Never Go Flat, 3 Things You Should Know About You Tyres
The tyres on your car play a crucial role in keep you out of danger on the roads, but how much do you really know about them?
In a bid to raise awareness of tyre safety, vehicle servicing and repair specialist Kwik Fit recently launched an interactive #TyreChallenge quiz on its website. If you want to brush up on your tyre knowledge to take the quiz, or simply to become safer behind the wheel, here are three facts you should know.
Runflats don’t run for long on a puncture
Runflats are undoubtedly a welcome innovation for motorists. Thanks to their robust design and reinforced sidewalls, these tyres are less likely to blow when punctured, and because they allow you to continue driving until you reach a garage, they ensure you don’t have to get your hands dirty replacing a punctured tyre by the side of the road.
However, it’s really important to be aware that runflats aren’t designed to continue functioning indefinitely and at full performance following a puncture. In fact, they’re only designed to be safe for 50 miles, and you shouldn’t exceed 50mph. If you go too fast or drive too far after sustaining a puncture, you risk doing damage to the wheel – and fixing this is far more costly than simply replacing the tyre. So, if you use runflats and you pick up a puncture, make sure you drive at a safe speed to your nearest tyre replacement centre.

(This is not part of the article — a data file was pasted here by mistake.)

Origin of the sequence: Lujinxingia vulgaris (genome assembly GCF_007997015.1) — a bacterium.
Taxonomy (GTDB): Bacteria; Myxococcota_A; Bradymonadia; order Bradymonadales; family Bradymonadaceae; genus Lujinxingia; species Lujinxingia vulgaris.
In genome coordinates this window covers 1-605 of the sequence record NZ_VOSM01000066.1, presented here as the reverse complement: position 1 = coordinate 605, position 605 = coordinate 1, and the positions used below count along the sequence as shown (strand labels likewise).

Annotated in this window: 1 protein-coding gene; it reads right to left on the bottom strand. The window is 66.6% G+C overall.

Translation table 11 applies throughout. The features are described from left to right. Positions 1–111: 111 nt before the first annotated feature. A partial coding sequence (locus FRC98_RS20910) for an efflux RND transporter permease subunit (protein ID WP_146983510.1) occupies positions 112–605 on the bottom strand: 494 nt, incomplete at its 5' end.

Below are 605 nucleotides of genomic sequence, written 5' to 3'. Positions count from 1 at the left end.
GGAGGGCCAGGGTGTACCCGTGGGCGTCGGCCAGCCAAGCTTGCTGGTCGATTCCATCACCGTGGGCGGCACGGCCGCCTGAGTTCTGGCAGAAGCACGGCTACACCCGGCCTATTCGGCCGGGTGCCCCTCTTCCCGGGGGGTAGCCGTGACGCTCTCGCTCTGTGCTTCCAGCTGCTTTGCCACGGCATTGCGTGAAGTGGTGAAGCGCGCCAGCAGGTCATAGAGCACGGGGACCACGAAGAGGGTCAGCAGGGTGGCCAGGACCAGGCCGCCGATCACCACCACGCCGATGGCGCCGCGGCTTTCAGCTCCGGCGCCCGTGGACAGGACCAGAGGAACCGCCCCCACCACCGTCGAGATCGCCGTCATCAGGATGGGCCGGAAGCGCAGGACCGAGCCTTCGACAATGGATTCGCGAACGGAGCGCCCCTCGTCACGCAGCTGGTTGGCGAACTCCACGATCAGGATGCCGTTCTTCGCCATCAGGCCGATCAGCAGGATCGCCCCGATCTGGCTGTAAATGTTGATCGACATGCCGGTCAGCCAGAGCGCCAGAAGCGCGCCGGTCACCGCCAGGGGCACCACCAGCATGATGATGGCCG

Your tread depth can’t fall below 1.6mm
The legal minimum tread depth for tyres in the UK is 1.6mm. If you’re found to be driving on tyres that don’t meet this standard, you could be fined £2,500 and receive three penalty points on your licence (and this is per tyre). This means it’s essential to pay attention to tread depth. You can check it with a depth gauge or, if you don’t have one of these specialist pieces of equipment, a 20p coin. Simply slot the coin into the grooves on your tyre. If the outer band is visible, it’s time to buy a new tyre.
If you want to be as safe as possible on the roads, you might want to replace your tyres well before they get down to the minimum required under the law. To keep high levels of grip, safety experts suggest it’s best to get new tyres once the tread wears down below 3mm.
Failing to pay attention to tyre pressure can be dangerous
Tyres that are either under or over-inflated can pose a danger on the roads, so it’s vital that you keep tabs on your tyre pressure. When your tyres have too much or too little air in them, you can experience reduced grip and poorer handling, and you may be at an increased chance of blowouts.
Bear in mind that when you’re testing your tyres, they should be cold (meaning you haven’t driven on them for at least two hours). This will ensure you get an accurate reading.
Being aware of tyre safety issues like these can help you to reduce risks on the road and drive with added confidence, so it’s well worth making the effort to get clued up.